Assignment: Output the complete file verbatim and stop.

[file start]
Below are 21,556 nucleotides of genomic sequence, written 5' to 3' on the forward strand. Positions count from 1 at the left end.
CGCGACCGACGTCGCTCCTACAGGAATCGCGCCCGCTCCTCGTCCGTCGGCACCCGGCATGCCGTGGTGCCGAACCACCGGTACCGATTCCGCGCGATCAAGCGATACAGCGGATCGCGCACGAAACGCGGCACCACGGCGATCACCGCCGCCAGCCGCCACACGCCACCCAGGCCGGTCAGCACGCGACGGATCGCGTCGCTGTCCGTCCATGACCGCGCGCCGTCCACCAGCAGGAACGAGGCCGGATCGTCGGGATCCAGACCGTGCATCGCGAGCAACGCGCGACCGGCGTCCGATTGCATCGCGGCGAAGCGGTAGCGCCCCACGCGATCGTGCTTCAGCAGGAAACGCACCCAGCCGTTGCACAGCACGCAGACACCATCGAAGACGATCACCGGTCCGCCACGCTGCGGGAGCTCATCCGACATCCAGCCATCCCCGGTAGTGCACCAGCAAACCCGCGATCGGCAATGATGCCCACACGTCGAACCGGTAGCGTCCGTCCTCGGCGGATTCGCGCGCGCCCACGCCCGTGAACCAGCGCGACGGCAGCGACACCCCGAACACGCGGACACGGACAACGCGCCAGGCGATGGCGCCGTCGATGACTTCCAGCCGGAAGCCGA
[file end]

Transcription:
Below are 21,556 nucleotides of genomic sequence, written 5' to 3' on the forward strand. Positions count from 1 at the left end.
CGCGACCGACGTCGCTCCTACAGGAATCGCGCCCGCTCCTCGTCCGTCGGCACCCGGCATGCCGTGGTGCCGAACCACCGGTACCGATTCCGCGCGATCAAGCGATACAGCGGATCGCGCACGAAACGCGGCACCACGGCGATCACCGCCGCCAGCCGCCACACGCCACCCAGGCCGGTCAGCACGCGACGGATCGCGTCGCTGTCCGTCCATGACCGCGCGCCGTCCACCAGCAGGAACGAGGCCGGATCGTCGGGATCCAGACCGTGCATCGCGAGCAACGCGCGACCGGCGTCCGATTGCATCGCGGCGAAGCGGTAGCGCCCCACGCGATCGTGCTTCAGCAGGAAACGCACCCAGCCGTTGCACAGCACGCAGACACCATCGAAGACGATCACCGGTCCGCCACGCTGCGGGAGCTCATCCGACATCCAGCCATCCCCGGTAGTGCACCAGCAAACCCGCGATCGGCAATGATGCCCACACGTCGAACCGGTAGCGTCCGTCCTCGGCGGATTCGCGCGCGCCCACGCCCGTGAACCAGCGCGACGGCAGCGACACCCCGAACACGCGGACACGGACAACGCGCCAGGCGATGGCGCCGTCGATGACTTCCAGCCGGAAGCCGA